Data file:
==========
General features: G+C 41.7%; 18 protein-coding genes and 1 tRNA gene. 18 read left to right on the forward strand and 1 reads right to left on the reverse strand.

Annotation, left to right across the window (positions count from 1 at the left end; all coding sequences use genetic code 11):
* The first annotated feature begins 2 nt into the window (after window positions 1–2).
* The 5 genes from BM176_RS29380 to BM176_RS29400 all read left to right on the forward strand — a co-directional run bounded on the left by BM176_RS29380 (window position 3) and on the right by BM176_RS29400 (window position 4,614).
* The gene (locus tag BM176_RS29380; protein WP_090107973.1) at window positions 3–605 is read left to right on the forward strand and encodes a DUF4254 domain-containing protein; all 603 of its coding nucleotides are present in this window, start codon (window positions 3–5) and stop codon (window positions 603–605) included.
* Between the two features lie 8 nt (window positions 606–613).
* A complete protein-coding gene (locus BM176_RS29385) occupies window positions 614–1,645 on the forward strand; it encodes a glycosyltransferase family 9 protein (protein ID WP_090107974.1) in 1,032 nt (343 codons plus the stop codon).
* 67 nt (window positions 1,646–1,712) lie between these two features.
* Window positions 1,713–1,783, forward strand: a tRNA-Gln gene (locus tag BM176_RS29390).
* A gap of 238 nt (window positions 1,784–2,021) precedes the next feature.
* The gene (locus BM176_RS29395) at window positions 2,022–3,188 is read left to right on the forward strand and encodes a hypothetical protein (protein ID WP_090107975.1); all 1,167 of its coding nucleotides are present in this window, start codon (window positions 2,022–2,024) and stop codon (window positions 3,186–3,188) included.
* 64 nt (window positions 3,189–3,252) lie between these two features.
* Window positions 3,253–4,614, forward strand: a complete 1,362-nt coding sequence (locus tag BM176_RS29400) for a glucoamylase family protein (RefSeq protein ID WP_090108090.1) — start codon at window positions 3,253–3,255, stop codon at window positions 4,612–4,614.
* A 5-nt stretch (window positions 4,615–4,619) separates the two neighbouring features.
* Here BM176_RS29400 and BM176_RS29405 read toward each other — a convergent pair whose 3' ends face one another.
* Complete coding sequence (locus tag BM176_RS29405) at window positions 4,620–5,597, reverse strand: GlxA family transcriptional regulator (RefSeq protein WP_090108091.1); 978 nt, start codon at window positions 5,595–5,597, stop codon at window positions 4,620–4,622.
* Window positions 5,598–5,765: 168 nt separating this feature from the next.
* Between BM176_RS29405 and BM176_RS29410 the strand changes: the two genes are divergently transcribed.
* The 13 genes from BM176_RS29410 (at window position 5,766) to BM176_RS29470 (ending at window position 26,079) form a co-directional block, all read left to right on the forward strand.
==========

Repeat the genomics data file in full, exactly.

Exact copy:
General features: G+C 41.7%; 18 protein-coding genes and 1 tRNA gene. 18 read left to right on the forward strand and 1 reads right to left on the reverse strand.

Annotation, left to right across the window (positions count from 1 at the left end; all coding sequences use genetic code 11):
* The first annotated feature begins 2 nt into the window (after window positions 1–2).
* The 5 genes from BM176_RS29380 to BM176_RS29400 all read left to right on the forward strand — a co-directional run bounded on the left by BM176_RS29380 (window position 3) and on the right by BM176_RS29400 (window position 4,614).
* The gene (locus tag BM176_RS29380; protein WP_090107973.1) at window positions 3–605 is read left to right on the forward strand and encodes a DUF4254 domain-containing protein; all 603 of its coding nucleotides are present in this window, start codon (window positions 3–5) and stop codon (window positions 603–605) included.
* Between the two features lie 8 nt (window positions 606–613).
* A complete protein-coding gene (locus BM176_RS29385) occupies window positions 614–1,645 on the forward strand; it encodes a glycosyltransferase family 9 protein (protein ID WP_090107974.1) in 1,032 nt (343 codons plus the stop codon).
* 67 nt (window positions 1,646–1,712) lie between these two features.
* Window positions 1,713–1,783, forward strand: a tRNA-Gln gene (locus tag BM176_RS29390).
* A gap of 238 nt (window positions 1,784–2,021) precedes the next feature.
* The gene (locus BM176_RS29395) at window positions 2,022–3,188 is read left to right on the forward strand and encodes a hypothetical protein (protein ID WP_090107975.1); all 1,167 of its coding nucleotides are present in this window, start codon (window positions 2,022–2,024) and stop codon (window positions 3,186–3,188) included.
* 64 nt (window positions 3,189–3,252) lie between these two features.
* Window positions 3,253–4,614, forward strand: a complete 1,362-nt coding sequence (locus tag BM176_RS29400) for a glucoamylase family protein (RefSeq protein ID WP_090108090.1) — start codon at window positions 3,253–3,255, stop codon at window positions 4,612–4,614.
* A 5-nt stretch (window positions 4,615–4,619) separates the two neighbouring features.
* Here BM176_RS29400 and BM176_RS29405 read toward each other — a convergent pair whose 3' ends face one another.
* Complete coding sequence (locus tag BM176_RS29405) at window positions 4,620–5,597, reverse strand: GlxA family transcriptional regulator (RefSeq protein WP_090108091.1); 978 nt, start codon at window positions 5,595–5,597, stop codon at window positions 4,620–4,622.
* Window positions 5,598–5,765: 168 nt separating this feature from the next.
* Between BM176_RS29405 and BM176_RS29410 the strand changes: the two genes are divergently transcribed.
* The 13 genes from BM176_RS29410 (at window position 5,766) to BM176_RS29470 (ending at window position 26,079) form a co-directional block, all read left to right on the forward strand.